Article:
Veterans are some of the hardest-working people in America, with a dedication to problem-solving, teamwork and being of service to a larger cause. All of these attributes can make veterans ideal for entrepreneurship. Many military service members decide to start veteran-owned businesses after they re-enter civilian life.
In honor of Veterans Day, here's a checklist on how to start a veteran-owned business if you want to be your own boss and make a living as an entrepreneur.
1. Evaluate Your Business Idea
Every successful business needs an idea. It doesn’t always have to be something that is totally new and innovative; most entrepreneurs are not going to start the next Google or the next Facebook, but many entrepreneurs can find success and make good money by serving a particular niche market. Even if you're not an experienced entrepreneur and you haven't owned a business before, you can still come up with a great business idea.
Ask yourself some questions to generate business ideas:
What is a problem in the world that you would like to help solve?
What is a customer experience you’ve had that you believe you could improve?
What is a type of business you enjoy that you would like to run yourself?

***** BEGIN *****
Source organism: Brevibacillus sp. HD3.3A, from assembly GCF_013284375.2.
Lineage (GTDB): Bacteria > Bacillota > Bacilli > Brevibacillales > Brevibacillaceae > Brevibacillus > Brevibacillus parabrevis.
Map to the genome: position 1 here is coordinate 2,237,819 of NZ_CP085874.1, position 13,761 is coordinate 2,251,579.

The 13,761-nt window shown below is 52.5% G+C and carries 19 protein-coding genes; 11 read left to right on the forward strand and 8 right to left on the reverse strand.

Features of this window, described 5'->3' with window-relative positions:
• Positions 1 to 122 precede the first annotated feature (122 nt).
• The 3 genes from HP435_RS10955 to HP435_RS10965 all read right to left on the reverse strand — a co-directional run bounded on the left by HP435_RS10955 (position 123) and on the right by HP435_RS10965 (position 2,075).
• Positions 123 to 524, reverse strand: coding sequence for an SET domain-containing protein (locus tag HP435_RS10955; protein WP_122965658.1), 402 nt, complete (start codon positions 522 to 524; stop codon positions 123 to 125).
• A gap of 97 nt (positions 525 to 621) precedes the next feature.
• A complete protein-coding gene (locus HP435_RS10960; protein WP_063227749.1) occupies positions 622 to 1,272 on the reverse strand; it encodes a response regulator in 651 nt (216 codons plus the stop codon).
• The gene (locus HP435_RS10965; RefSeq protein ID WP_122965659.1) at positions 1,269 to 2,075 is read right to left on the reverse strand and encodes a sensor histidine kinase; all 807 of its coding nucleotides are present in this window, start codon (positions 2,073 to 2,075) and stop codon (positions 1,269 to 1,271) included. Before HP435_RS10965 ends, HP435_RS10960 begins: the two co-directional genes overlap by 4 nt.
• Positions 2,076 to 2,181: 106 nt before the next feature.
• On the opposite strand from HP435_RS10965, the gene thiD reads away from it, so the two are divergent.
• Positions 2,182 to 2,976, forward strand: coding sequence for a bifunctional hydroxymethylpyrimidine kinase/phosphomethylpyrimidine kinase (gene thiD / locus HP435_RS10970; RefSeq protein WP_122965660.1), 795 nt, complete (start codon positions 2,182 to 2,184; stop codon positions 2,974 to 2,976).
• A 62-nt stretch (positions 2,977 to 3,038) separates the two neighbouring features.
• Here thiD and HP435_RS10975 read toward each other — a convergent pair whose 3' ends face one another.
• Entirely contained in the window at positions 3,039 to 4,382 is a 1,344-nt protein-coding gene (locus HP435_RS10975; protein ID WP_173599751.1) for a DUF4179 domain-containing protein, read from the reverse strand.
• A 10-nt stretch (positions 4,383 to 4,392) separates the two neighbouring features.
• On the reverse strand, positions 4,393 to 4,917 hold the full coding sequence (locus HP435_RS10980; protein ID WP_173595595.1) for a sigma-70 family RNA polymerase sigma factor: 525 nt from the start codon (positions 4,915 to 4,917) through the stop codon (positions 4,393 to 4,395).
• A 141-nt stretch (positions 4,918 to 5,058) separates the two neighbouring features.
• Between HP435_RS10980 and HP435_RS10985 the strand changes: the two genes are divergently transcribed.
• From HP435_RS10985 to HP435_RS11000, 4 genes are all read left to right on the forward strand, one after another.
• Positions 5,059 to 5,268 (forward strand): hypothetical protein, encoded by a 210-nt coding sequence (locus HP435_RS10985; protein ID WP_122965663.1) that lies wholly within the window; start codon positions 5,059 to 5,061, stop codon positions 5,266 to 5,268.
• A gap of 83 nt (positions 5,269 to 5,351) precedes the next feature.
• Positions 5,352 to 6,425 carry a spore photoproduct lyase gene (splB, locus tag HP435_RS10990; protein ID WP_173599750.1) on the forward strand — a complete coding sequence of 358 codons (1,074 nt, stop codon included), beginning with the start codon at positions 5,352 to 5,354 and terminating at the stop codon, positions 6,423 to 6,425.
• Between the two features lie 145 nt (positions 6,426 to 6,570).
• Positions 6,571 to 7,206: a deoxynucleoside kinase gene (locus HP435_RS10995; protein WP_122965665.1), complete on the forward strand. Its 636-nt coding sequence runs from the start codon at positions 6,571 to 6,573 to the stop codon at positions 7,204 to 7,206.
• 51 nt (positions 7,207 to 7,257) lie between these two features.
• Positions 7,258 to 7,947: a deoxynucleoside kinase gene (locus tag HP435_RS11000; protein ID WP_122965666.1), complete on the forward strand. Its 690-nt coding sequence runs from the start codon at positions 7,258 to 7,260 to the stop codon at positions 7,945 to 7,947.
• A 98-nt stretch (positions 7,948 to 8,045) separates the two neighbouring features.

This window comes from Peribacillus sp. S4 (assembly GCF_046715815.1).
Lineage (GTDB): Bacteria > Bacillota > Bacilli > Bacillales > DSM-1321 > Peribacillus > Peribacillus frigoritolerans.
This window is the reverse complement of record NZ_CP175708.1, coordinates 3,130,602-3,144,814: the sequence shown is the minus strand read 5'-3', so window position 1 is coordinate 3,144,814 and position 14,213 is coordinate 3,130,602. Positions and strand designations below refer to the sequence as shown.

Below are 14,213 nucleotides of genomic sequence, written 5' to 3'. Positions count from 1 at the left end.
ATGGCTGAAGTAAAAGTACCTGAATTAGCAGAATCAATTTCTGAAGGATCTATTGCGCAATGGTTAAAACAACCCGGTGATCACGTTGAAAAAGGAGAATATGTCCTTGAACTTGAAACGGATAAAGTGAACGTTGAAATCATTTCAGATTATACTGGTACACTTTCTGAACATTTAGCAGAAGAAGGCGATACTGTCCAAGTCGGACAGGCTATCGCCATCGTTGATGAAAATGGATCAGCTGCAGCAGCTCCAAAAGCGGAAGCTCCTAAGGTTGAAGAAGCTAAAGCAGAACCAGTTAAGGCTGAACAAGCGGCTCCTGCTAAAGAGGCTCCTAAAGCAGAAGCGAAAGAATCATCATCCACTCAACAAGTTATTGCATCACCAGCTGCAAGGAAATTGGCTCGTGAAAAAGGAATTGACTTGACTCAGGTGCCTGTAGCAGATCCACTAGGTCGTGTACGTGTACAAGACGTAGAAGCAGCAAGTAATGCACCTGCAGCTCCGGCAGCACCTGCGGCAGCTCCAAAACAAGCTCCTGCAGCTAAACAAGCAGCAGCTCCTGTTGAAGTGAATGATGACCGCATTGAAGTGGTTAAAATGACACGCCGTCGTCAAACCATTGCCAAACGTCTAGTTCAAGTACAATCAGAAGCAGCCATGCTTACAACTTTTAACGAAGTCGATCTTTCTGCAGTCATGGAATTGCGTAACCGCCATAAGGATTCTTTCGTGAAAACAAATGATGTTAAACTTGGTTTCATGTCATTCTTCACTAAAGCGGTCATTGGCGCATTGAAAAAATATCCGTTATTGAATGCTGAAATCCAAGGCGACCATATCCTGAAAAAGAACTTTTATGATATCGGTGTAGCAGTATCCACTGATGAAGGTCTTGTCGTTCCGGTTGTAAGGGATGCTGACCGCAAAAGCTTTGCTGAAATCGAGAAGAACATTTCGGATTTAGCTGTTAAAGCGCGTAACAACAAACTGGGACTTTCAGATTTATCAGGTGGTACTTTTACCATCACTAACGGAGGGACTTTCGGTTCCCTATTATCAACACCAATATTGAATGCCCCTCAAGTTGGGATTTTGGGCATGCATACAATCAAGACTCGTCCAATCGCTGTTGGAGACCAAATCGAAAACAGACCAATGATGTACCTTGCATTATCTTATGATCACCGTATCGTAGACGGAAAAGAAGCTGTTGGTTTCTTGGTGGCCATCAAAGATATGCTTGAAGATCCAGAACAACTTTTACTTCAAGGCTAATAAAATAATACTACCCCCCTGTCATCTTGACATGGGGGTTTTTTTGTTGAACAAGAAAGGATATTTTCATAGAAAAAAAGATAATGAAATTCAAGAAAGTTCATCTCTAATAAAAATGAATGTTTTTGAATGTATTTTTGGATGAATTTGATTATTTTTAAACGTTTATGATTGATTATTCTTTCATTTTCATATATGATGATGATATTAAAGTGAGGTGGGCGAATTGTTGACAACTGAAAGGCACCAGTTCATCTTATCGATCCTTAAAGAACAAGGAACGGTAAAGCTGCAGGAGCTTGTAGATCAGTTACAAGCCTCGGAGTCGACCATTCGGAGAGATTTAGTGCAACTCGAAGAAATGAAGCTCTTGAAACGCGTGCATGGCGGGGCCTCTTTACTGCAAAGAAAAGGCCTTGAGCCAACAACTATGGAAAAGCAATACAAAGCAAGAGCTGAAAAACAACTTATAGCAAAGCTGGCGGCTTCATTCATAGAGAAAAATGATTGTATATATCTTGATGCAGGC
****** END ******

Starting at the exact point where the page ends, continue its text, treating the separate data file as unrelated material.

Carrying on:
Do you know anyone who has started a business, and what could you learn from them?
What professional skills have you learned in your military experience that could also be applied to starting a business in civilian life?
What other personal interests, hobbies, skills or talents could you potentially turn into a business?
Different people will have different perspectives on what could make a successful business idea. For example, if you have military experience doing logistics work or security work, perhaps you could start a consulting business focused on those skills. If you love physical fitness and eating right, you could start a personal training or health coaching business to help others get better results with their health and wellness.
If you love cooking and have a great idea for a restaurant business, maybe you could start a food truck business to test your idea at a lower startup cost. If you’re willing to start a franchise business, you can pay a fee to expand an existing business concept and brand without having to create your own from scratch. Some franchises are low cost to start as well.